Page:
Of course, I was upset by the rumors and the talk that was obviously not true. I wanted to fit in while I also staying true to my Islamic Arab tradition. I felt misunderstood, and yet I understood that my Islamic Arab culture is something that seemed strange to them simply because they don’t understand it. I eventually integrated myself, and compromised some of my Arab culture for a more American outlook on doing gender. Of course, this does not mean I completely sacrificed the Islamic rules for completely Americanized social expectations. I was able to be feminine, eventually learning to still wear my scarf, but with a more modern style, incorporating earrings into my daily wardrobe. Yet, I was still modest although, there were times when I had to break Islamic Arab norms and look straight in the eyes of men for interviews, as a way to ensure my confidence. The process of balancing the social norms of both cultures is something that shows the powerful entity of the social structure which can’t be changed. However, it is not impossible to either accept or challenge it individually. You can mold pieces of each of the cultural norms to fit your individual purposes.
Social Science 101
The Looking Glass Self: Roles and Perception
A young child sits quietly near a river staring into the silent shimmering water at an image, the reflection of her own face. She sees her mother in the translucent water, and reminisces of a friend telling her that she thinks that this young child acts like her mother. So, the young child grows up trying to live up to the image in which she thinks people want to see her as, her mother. Society is continually modernizing; however our dependency on others is constantly increasing. Charles Horton Cooley would have agreed that people depend on each other in order to form a self – identity. He focused most of his research on the “looking glass self” theory, and its effects on the way individuals function and interact in society.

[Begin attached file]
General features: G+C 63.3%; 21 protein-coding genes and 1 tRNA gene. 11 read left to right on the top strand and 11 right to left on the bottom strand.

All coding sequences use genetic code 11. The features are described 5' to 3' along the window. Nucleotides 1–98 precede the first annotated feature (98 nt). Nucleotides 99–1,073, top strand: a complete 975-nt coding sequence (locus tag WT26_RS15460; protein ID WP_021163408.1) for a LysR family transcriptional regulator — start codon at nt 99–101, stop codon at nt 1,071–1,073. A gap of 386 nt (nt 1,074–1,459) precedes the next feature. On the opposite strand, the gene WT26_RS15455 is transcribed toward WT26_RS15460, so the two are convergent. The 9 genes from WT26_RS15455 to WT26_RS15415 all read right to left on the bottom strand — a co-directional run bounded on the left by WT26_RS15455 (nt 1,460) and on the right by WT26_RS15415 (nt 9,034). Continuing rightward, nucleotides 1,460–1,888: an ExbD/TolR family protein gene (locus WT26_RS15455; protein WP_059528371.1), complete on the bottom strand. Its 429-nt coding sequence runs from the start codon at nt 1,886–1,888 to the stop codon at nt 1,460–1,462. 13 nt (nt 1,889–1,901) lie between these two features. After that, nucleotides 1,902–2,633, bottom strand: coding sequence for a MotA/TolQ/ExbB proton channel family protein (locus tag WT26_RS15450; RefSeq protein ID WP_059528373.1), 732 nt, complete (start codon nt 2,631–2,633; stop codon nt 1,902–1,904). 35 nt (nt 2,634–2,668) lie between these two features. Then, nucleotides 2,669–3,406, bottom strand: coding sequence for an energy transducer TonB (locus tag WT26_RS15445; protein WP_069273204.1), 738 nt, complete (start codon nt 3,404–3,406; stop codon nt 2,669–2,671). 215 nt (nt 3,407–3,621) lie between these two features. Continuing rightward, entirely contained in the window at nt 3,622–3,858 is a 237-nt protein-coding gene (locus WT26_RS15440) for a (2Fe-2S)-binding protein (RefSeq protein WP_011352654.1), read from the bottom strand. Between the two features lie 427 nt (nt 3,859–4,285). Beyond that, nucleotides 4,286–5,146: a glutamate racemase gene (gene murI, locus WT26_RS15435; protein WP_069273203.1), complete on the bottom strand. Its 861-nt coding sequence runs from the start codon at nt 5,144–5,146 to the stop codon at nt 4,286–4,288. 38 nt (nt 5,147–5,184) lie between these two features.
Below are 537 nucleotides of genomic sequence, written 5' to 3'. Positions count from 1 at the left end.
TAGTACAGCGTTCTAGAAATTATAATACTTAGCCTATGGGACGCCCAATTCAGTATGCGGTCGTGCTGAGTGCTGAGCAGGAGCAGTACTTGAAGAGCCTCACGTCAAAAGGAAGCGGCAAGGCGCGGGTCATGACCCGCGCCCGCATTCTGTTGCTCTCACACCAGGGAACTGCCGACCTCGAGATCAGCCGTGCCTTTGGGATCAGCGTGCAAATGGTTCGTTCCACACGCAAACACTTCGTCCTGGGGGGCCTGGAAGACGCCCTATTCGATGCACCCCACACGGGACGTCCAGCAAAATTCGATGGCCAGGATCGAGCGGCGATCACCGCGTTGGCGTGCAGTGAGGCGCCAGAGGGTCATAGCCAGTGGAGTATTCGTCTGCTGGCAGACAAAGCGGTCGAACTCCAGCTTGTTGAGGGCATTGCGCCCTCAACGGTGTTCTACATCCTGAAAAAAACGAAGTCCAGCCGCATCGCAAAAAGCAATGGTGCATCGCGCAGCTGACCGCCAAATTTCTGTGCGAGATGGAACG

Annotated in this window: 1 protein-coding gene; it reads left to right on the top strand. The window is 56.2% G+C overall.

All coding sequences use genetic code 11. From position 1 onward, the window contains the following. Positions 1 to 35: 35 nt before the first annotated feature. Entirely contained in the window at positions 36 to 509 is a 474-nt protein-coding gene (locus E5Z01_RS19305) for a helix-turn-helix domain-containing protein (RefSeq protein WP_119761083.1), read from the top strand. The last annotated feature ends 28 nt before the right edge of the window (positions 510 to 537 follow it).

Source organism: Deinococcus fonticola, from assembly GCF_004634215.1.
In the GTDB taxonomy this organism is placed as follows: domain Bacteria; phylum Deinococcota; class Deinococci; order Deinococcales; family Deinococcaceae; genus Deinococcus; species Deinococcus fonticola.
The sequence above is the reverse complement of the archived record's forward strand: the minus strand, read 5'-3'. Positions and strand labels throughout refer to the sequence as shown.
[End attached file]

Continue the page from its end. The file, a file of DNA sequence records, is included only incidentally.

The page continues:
Cooley used the image of a mirror as a metaphor for the way that an individual’s “self- concepts” are influenced by their interpretation of how they are perceived by others. This “social self”, in which people’s self-identities are formed by the way people react to them, leads to people adapting themselves to certain roles in society. Cooley designates three principle elements of the looking glass self which define each of us as individuals: “the imagination of our appearance to the other person; the imagination of his [sic] judgment of that appearance; and some sort of self-feeling, such as pride or mortification.” An interesting and rather ironic point Cooley makes is that the “‘I’ is social because when it is used it is always addressed to an audience” and therefore “I” is used in helping us take roles within our society. In his first major work, Human Nature and the Social Order, Cooley declares that human action must be understood in terms of the subjective meanings people place into situations. Generally speaking, the purpose of the “looking glass self” was to explain that peoples roles in a certain society comes from the ideology, “I am what I think you think I am”.